Iberdrola, which already holds a 39% stake in Neoenergia, will as a result become one of the largest electricity companies in Brazil. The transaction, agreed with current owner AEI, is pending approval from Brazilian regulator ANEEL.
Elektro is one of the major electricity providers in Brazil, operating (see map) in the states Sao Paulo, where it is the third largest distributor, and Mato Grosso. It has 2.17 million customers supplying more than 11,000 GWh in 2009 through a network of 105,792 kilometers.
The transaction is fully consistent with current strategy focussed on continued international expansion in markets with high growth protential and regulatory stability (such as United States, Brazil, United Kingdom, Mexico), offering greater predictability regarding revenues and also low risk.
This strategy has also been reflected in divestment of non-strategic assets during 2010, including U.S. gas subsidiaries in Connecticut and Massachusetts and other assets in Chile and Guatemala. The Company has redirected activity towards key projects for future development such as the Maine transmission project upgrading connections between this state and Canada, (MPRP) and the purchase of Elektro.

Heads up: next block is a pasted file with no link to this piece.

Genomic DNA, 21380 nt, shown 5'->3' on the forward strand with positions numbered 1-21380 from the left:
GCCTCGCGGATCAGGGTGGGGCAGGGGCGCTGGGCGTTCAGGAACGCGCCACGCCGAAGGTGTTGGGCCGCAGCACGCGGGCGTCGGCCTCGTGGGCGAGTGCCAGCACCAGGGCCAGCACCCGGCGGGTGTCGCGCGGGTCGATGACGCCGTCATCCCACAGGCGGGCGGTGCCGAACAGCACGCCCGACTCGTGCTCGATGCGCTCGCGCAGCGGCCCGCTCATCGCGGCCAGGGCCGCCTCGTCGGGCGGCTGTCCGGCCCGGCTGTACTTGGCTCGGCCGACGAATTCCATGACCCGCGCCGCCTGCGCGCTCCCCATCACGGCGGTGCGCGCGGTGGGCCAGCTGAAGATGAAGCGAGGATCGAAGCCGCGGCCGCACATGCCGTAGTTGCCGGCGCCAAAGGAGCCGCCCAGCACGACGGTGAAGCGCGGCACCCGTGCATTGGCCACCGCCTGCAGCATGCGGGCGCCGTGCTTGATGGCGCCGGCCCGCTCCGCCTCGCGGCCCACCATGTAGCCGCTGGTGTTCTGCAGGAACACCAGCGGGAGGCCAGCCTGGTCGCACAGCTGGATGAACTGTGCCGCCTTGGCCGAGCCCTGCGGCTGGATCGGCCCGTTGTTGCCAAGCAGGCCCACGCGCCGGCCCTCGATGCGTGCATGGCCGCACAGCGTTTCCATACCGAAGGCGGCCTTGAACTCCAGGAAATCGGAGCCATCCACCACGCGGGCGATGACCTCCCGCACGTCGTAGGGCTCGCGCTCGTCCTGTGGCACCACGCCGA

The acquisition reinforces Iberdrola’s presence in a country whose growth potential is among the highest in the region and positions it to take advantage of future business opportunities in Brazil, where it has had a presence since 1997.
Pro forma 2009 results for Neoenergia and Elektro show combined revenues of more than 14.4 billion reais, Ebitda of 3.399 billion and net profit of 2.072 billion. Together, they have 10.9 million points of electricity supply.
The impact on Iberdrola accounts, based on pro forma 2009 figures is significant. Revenues rise 7.3% to €26.349 billion, Ebitda by 9% to 7.149 billion, and net earnings by 7.6% to nearly 3.04 billion. The customer base would have stood at 25.9 million (+8.6 million).
Consolidating Elektro accounts for 2009 raises the pro forma proportion of Ebitda coming from regulated businesses to 66% from 64% otherwise, and would also have altered the breakdown of contribution by business and geographical area.
Iberdrola built more renewable capacity in 2010 than any other utility in the world, bringing 39 new wind energy facilities on stream in eight countries with total capacity of 1,780 megawatts (MW). This has helped strengthen the company’s status as the global leader in renewable energies by capacity and output.
Close to 60% of capacity additions were in the US, where Iberdrola commissioned 18 new wind power plants in 2010 with combined capacity of 1,043 MW.
The company also entered into long-term power purchase agreements (PPAs) for 700 MW of its wind farm output, ensuring revenues from these plants going forward.